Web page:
Judith Coghlan

Born: Clyde, MO on 10 November 1938

Passed away: Glen Burnie, MD on 06 August 2015

Aged: 76 years

Funeral Date: 22 August 2015

The Story

Judith Anne Coghlan of Glen Burnie, MD passed away peacefully on Thursday, August 6, 2015 at Baltimore Washington Medical Center. She was 76 and attended Holy Trinity Church in Glen Burnie. Born in Clyde, MO on November 10, 1938 to John and Helen Harrison, she began a lifelong nursing career and discovered her passion for traveling through her six years of service in the U.S. Air Force. After retiring from the federal government, she volunteered with the BWI Pathfinders and Anne Arundel County Police department where she enjoyed helping and interacting with the public. She was an avid reader and loved a great historical murder mystery. Judith was passionate about traveling with her family. Together they enjoyed many trips to the Magic Kingdom and cruised aboard several Disney ships. Her travels took her to four continents, and if she had the opportunity, she would have happily visited the other three. Judith was preceded in death by her parents John and Helen Harrison and three brothers.

Judith took pride in teaching others when she could, especially the younger generation of health care workers. In her death, she continued to teach and provide a learning opportunity by donating her body to the Maryland State Anatomy board. She hoped this would enable researchers to learn more about her ailments.

Judith is survived by her brother, Urban “Hoot” Harrison; her sister, Mary Helen Zubek; her daughter, Rachel; her son, Brian (Susan); two grandchildren; and many nieces and nephews.

A funeral mass will be held at Holy Trinity Church, 7436 Baltimore Annapolis Blvd, Glen Burnie on August 22 at 11 am with a reception to follow. As an expression of sympathy, memorial contributions may be sent to the Arthritis Foundation at https://www.arthritis.org/.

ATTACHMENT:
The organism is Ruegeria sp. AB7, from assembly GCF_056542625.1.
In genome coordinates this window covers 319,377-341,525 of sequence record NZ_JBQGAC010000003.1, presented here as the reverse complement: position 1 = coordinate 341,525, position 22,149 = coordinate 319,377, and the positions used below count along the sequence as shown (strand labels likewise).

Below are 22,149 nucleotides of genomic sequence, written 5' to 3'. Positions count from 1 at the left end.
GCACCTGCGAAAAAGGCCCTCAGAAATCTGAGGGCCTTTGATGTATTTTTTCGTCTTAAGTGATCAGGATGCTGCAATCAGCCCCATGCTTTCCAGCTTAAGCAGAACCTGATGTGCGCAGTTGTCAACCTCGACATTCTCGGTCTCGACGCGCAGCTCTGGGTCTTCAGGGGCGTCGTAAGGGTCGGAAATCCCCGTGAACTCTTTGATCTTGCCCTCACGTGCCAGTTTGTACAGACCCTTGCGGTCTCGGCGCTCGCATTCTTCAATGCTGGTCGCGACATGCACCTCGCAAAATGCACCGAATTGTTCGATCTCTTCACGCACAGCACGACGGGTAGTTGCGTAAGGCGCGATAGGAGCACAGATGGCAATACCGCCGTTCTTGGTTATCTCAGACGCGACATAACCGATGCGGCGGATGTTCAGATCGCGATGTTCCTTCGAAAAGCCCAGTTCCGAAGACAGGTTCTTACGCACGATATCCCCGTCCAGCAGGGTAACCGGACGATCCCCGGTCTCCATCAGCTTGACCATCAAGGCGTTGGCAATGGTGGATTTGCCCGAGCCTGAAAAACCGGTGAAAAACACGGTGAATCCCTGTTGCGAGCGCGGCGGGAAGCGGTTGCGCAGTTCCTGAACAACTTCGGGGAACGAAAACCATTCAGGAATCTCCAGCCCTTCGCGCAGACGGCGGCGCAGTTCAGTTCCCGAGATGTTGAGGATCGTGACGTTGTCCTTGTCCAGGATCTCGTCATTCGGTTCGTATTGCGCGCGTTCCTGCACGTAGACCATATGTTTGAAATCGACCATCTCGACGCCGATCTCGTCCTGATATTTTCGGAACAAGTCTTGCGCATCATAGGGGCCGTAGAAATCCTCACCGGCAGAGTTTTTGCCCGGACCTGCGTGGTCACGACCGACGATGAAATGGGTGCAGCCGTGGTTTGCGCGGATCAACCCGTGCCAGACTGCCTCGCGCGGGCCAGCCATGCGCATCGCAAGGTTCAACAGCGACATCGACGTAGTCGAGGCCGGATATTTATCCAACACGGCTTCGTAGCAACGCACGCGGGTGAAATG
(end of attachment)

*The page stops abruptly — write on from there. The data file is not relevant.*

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Here is the eulogy from Mom's service: Hello. For those who don’t know me, I’m Rachel Coghlan, Judith’s daughter. On behalf of my family I would like to tell you a little about my mother. As many of you know my Mom really enjoyed learning. By donating her body to the State Anatomy board she hoped that others would have the opportunity to learn from her. So I thought I would share some of the items I learned from my Mom during her life. I learned that while my Mom was not perfect, I think she tried to do the best with what life gave her. In return she left the world with two kids, a great daughter in law and two wonderful grandkids. I learned from Mom that traveling is a wonderful way to learn. Right after high school Mom went to nursing school and got her RN. She knew she wanted to travel and the best way to see the world was to join the service. She decided on the Air Force because they had planes and that was the easiest way to travel. Mom passed on the Army because they marched everywhere and was worried she would get sea sick in the Navy. I learned from Mom to always have your passport ready so you never miss a travel experience. I also learned that the best passport photo I will ever have is the one when I was only a couple of days old. I learned from Mom that a great place to travel to is Disney. She really enjoyed everything Disney had to offer. She loved everything at the parks from the excitement of the rollercoasters to enjoying a Mickey ice cream bar while people watching. She also loved that Disney was a great way to bring 3 generations of my family together. The Disney cruises we took allowed us to travel together while seeing the world. I learned from my Mom that family is important. She raised two great kids, if I say so myself and taught us many lessons: - You need to work hard to make it in this world and make sure you put aside a little something - Traveling will always be a worthwhile expense - Spending time with family is an incredible experience. I cherish the times I had with my Mom and Uncle Hoot telling stories about themselves growing up. I use to wonder if all of the stories where true, but as my Uncle Hoot says you never let the truth get in the way of a good story. - And in my family nothing beats home cooking. My niece, Aislinn, has told me in the past that it is great that everyone in our family has something they are really good at making. For me it is cobbles, my brother cinnamon rolls and for Mom that was dumplings. Whether it was chicken and dumplings or apple dumplings. The food was great, but it was made even better by everyone around the dinner table. I learned from my Mom how to be a good Aunt. She passed on some valuable lessons to me. - If your year old nephew, Braedan, falls off the couch when you are babysitting you don’t have to tell the parents unless of the 3 Bs are present: blood, broken bones or bruises. Luckily there was none and Aislinn was too young to rat me out. - Also if your 2 year old nephew loves fresh peaches feed him all he wants, but do it 30 minutes before the parents pick him up because that is not a mess any Aunt wants to clean up. I learned about aging from my Mom. Through her I experienced both the good and bad of growing old. - She retired 3 times before it took. When it snowed she loved it that she no longer had to shovel because she had to make it to work. - She also loved the fact after retirement that she had all the time in the world to travel whether it was local or a continent away. - I also learned how a body can betray you when dealing with rheumatism arthritis. It was heart wrenching at times to see her frustrated because she could not get her hands to work or crying herself to sleep because she was in so much pain. Most importantly I learned my faith from my Mom. She taught me and showed me the power of prayer and the feeling of peace that comes when either attending mass or saying the rosary. She showed me how wonderful it was to have a relationship with God and a church to call home. Lastly I learned about death from my Mom. She taught me it was nothing to be feared and while she did not want to leave her family her, she was looking forward to seeing her family that had already passed. She talked about it openly, made sure the family knew her wishes and left everything organized for us for after she died. I had to laugh that when I went to get the folder with her will and other important paperwork. In it she also left me a series of articles she had cut out from various magazines about what to do when someone passes. It was wonderful to learn one more thing from my Mom. So while I miss her so much I felt honored that as she was there for my first breath and my brother’s first breath that both of us were with her for her last breath. She passed peacefully just the way she wanted. On behalf of myself and my family I would like to extend our appreciation and gratitude for everyone coming together to help us celebrate my Mom’s life and I invite everyone to join us in the Parish hall after the mass to continue in the celebration.